Seven: The states are on the leading edge of enacting policies to curb emissions and especially CO2. One idea to emerge — and a lot of environmentalists don’t like it — is the one to save the existing nuclear energy fleet. Right now, 99 nuclear reactors provide about 20% of the nation’s electricity and 56% of its carbon-free power. At the same time, the industry says that its operating costs have fallen by 19% since 2012.
But six plants have shut down over the last five years, either the result of safety issues or the fact that they have been unable to compete with cheap natural gas generation. To help save those plants, New Jersey enacted laws to keep open PSEG’s Salem and Hope Creek nuclear plants operating.
It follows Connecticut, which is working to save Dominion Energy’s facility. Ohio and Minnesota are in the process of doing the same for First Energy and Xcel Energy, respectively. Those states follow Illinois and New York, which enacted laws to credit nuclear units owned by Exelon and Entergy, respectively, for the clean energy they generate.
Porsche Panamera 4 E-Hybrid on the electric charging station. Plug-in hybrid vehicles and electric cars replaces the classic fuel vehicles in future. Getty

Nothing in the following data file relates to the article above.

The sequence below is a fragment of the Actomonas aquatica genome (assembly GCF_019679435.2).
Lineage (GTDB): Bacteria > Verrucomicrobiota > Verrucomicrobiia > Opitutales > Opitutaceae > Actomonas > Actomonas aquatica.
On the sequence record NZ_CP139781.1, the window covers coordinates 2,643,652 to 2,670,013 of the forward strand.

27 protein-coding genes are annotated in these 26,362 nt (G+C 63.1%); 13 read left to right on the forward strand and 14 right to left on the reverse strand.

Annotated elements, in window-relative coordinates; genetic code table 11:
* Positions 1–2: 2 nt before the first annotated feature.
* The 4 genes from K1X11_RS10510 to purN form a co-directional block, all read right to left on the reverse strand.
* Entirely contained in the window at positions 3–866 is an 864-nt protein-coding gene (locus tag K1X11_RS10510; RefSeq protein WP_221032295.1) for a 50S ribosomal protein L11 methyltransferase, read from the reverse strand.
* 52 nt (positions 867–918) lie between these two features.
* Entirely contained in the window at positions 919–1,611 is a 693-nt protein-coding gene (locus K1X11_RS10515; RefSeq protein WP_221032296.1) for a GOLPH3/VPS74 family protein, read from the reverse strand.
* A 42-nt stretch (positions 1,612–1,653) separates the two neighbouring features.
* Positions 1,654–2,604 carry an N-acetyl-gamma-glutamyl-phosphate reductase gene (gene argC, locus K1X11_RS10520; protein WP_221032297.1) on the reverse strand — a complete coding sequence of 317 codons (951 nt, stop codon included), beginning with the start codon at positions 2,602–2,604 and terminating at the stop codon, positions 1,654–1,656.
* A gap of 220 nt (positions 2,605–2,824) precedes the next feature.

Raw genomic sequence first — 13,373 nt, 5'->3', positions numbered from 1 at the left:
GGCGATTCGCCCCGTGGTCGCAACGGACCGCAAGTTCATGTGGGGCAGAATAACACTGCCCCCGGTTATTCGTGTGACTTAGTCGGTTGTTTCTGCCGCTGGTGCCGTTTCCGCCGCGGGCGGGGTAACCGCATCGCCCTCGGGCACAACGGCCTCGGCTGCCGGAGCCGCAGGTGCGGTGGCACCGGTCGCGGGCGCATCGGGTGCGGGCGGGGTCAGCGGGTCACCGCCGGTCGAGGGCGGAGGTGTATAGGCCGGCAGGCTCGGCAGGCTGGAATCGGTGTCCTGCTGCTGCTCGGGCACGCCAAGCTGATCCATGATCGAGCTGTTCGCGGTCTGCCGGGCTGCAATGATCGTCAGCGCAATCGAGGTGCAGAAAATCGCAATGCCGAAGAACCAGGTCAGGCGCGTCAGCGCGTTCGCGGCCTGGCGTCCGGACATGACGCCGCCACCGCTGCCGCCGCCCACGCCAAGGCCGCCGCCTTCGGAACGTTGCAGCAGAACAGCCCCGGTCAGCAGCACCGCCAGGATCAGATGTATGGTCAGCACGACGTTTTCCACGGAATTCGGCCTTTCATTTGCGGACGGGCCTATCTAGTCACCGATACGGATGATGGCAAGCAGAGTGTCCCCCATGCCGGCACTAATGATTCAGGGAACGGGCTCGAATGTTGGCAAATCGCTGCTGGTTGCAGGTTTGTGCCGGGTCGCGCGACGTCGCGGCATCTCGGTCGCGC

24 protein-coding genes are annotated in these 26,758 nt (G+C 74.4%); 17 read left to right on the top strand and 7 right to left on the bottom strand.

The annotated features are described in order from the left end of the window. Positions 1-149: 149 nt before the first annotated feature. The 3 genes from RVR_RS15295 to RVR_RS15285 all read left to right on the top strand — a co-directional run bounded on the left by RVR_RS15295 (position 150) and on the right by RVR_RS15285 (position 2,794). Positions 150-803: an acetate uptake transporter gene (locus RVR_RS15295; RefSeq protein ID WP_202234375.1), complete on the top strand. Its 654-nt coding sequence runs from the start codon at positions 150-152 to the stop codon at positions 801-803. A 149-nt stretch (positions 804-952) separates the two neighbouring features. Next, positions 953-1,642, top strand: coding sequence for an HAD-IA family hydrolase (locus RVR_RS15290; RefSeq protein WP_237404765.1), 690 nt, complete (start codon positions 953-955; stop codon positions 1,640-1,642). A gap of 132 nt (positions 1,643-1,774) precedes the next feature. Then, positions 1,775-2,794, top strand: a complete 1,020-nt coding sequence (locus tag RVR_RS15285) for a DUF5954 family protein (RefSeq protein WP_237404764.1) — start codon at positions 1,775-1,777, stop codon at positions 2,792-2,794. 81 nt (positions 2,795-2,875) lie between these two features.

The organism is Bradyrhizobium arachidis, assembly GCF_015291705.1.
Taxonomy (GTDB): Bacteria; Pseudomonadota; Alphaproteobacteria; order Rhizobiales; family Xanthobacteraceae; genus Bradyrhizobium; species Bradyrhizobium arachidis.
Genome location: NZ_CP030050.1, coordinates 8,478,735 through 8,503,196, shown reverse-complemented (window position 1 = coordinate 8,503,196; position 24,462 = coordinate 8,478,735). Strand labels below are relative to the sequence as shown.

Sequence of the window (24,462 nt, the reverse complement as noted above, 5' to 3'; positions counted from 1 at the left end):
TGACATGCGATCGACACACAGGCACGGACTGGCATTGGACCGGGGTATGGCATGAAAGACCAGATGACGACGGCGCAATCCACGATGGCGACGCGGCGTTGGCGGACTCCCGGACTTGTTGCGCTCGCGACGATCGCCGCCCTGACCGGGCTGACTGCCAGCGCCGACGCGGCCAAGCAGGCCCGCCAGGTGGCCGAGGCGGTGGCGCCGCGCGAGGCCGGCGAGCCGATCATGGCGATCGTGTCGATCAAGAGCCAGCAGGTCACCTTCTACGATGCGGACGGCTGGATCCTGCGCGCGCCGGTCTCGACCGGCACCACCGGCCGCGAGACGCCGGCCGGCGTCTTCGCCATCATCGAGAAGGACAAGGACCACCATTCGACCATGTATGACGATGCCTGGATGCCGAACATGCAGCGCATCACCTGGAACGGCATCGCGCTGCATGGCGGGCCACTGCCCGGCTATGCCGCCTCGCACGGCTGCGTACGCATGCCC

Six: In 2009, car makers had agreed with President Obama to produce vehicles that got better gas mileage. But they had a change of heart once President Trump was sworn in. They have now given the Trump administration their blessing to reverse course: instead of the 54.5 miles per gallon that Obama would require — over-and-above the current 35 mpg — Trump has settled on 37 mpg by 2025.
But California is responding by saying that the tougher vehicle emissions standards set by the Obama administration only add a few hundred dollars to the price of a new car and that has not deterred consumers who finance them over five years. It, along with nine other states, will fight the Trump administration in court.